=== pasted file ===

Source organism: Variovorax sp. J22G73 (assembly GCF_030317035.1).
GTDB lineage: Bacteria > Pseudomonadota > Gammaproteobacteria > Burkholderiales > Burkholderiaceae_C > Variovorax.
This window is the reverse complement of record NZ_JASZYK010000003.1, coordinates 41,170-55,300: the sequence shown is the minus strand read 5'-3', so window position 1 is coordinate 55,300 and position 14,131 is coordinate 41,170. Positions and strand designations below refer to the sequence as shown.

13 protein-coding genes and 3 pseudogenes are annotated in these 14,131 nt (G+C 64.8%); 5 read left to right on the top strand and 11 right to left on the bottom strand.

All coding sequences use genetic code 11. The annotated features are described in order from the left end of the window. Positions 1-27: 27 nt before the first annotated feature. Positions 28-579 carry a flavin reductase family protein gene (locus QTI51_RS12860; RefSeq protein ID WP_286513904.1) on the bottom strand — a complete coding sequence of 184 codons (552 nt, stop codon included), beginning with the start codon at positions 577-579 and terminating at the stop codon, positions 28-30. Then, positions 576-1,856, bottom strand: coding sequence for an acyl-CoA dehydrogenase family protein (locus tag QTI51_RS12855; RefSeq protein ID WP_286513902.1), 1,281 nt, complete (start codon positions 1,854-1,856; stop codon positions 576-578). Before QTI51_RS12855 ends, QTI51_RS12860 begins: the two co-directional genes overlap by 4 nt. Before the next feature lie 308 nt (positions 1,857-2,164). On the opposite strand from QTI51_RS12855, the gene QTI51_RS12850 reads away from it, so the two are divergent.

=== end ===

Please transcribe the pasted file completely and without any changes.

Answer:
Source organism: Variovorax sp. J22G73 (assembly GCF_030317035.1).
GTDB lineage: Bacteria > Pseudomonadota > Gammaproteobacteria > Burkholderiales > Burkholderiaceae_C > Variovorax.
This window is the reverse complement of record NZ_JASZYK010000003.1, coordinates 41,170-55,300: the sequence shown is the minus strand read 5'-3', so window position 1 is coordinate 55,300 and position 14,131 is coordinate 41,170. Positions and strand designations below refer to the sequence as shown.

13 protein-coding genes and 3 pseudogenes are annotated in these 14,131 nt (G+C 64.8%); 5 read left to right on the top strand and 11 right to left on the bottom strand.

All coding sequences use genetic code 11. The annotated features are described in order from the left end of the window. Positions 1-27: 27 nt before the first annotated feature. Positions 28-579 carry a flavin reductase family protein gene (locus QTI51_RS12860; RefSeq protein ID WP_286513904.1) on the bottom strand — a complete coding sequence of 184 codons (552 nt, stop codon included), beginning with the start codon at positions 577-579 and terminating at the stop codon, positions 28-30. Then, positions 576-1,856, bottom strand: coding sequence for an acyl-CoA dehydrogenase family protein (locus tag QTI51_RS12855; RefSeq protein ID WP_286513902.1), 1,281 nt, complete (start codon positions 1,854-1,856; stop codon positions 576-578). Before QTI51_RS12855 ends, QTI51_RS12860 begins: the two co-directional genes overlap by 4 nt. Before the next feature lie 308 nt (positions 1,857-2,164). On the opposite strand from QTI51_RS12855, the gene QTI51_RS12850 reads away from it, so the two are divergent.